Because of the increased responsibility to participate, students may find they gain confidence in using the target language in general. Students are more responsible managers of their own

    Summary of Principles in Language Teaching
    Provided by Dr. Bill Flick, Director of ESL at Auburn
    Translation Direct Method Audio-Lingual
    Method Silent Way Suggestopedia
    1. Goals Read literature in L2. Develop mind. Learn grammar, vocabulary, and culture. Communication. Think in L2. Direct association in L2 without translation. Communication. Automaticity by
    learning new habits. Self-expression of Ss; independence from T. Everyday Comm. Tap Ss mental powers by desuggesting barriers to learning.
    2. Role of the teacher/student Traditional. T is the authority. Ss learn from the T. T-centered.
    T directs. T-centered. T provides model of L2 for imitation. T as facilitator, resource, provides what Ss need. S must trust and respect T as authority. Ss adopt childlike roles once they feel secure.
    3. Teaching/
    Learning Process? Translation. Deductive study of grammar. Memorize vocabulary. Associate L2 and meaning directly in real context.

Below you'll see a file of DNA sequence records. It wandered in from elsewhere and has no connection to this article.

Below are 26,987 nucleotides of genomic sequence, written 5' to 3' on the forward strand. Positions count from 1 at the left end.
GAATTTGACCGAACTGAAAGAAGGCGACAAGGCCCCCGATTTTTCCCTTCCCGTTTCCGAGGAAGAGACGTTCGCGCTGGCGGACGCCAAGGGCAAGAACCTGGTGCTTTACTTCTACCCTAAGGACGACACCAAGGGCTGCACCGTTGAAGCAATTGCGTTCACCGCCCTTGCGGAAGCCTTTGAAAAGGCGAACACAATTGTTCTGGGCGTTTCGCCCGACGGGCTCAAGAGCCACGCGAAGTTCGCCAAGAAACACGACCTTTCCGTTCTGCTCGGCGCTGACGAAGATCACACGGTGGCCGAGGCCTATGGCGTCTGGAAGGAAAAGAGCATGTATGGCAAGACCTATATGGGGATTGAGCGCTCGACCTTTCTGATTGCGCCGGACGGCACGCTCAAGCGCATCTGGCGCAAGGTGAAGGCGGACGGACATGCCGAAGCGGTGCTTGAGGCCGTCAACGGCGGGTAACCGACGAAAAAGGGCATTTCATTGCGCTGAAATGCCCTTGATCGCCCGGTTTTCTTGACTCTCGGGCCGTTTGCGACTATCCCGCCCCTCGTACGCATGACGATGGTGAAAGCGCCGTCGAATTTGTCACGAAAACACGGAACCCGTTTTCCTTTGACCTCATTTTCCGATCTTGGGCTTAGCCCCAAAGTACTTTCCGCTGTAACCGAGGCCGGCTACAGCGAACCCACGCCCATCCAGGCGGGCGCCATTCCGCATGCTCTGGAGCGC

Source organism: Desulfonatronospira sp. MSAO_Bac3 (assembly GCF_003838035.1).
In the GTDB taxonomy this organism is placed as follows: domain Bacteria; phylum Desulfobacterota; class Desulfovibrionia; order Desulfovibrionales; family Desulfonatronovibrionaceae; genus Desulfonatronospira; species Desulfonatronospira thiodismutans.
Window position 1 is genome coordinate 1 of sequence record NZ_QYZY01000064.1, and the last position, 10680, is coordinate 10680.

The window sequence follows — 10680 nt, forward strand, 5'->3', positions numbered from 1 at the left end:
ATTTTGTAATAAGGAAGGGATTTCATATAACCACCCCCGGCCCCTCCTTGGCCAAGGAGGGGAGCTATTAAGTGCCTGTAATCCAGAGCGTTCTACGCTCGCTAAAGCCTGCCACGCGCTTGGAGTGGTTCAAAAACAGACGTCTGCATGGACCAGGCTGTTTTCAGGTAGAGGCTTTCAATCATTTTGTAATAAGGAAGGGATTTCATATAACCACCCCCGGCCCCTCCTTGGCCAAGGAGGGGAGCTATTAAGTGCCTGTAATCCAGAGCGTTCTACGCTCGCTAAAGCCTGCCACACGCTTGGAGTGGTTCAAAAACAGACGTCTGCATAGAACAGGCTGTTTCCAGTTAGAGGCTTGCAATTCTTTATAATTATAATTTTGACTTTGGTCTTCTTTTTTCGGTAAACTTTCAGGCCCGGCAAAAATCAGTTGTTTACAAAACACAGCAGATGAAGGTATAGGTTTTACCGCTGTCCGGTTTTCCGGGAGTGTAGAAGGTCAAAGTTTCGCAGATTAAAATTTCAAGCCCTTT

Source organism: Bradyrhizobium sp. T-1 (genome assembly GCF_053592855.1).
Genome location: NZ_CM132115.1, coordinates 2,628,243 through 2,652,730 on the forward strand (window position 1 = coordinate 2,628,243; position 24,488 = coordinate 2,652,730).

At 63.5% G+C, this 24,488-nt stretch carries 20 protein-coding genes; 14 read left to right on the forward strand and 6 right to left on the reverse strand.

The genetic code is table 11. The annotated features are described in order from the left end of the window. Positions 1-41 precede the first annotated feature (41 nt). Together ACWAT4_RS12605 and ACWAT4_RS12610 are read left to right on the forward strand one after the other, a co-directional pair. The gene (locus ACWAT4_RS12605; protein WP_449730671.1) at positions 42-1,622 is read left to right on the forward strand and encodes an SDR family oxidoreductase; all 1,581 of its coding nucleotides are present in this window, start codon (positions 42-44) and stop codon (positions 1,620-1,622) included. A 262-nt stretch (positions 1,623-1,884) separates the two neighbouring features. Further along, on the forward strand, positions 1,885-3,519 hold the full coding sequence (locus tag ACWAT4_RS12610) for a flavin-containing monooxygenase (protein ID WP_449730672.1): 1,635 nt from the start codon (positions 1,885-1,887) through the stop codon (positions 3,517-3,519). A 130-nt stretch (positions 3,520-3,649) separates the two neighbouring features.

Use L2 only. Inductive grammar. Syllabus based on topics/ situations. New grammar and vocabulary through dialogues.
    Inductive grammar. Learning is habit formation. Ss guided to discover the structure of L2. Initial focus on accurate pronunciation. Relaxing atmosphere, music, activate whole brain + peripheral learning. Reception then activation phase.
    4. Nature of student/teacher interaction T to S. Both initiate interaction. Some S/S interaction. T-directed.
    S/S in drills. T active, but mostly silent.
    S/S interaction encouraged. T/S and S/S interaction from beginning.
    5. How are students’ feelings dealt with? N.A. N.A. N.A. Positive feelings encouraged, also S/S cooperation. Focus on confidence and sense of security via suggestions.
    6. View of language/ culture? Literary language over spoken language. Spoken language over written. Language as system of patterns/units.
    Simple to complex. Language expresses the spirit of a culture. Communication as a 2-phase process: language + extra- linguistic factors.
    7. What language skills are emphasized? Vocabulary/
    grammar. Reading/writing. Vocabulary over grammar. Focus on communication. Structure important. Listen-speak-read-
    write. Pronunciation & intonation. Structure.
    Oral before written. Vocabulary. Explicit but minimal grammar. Language use over linguistic form.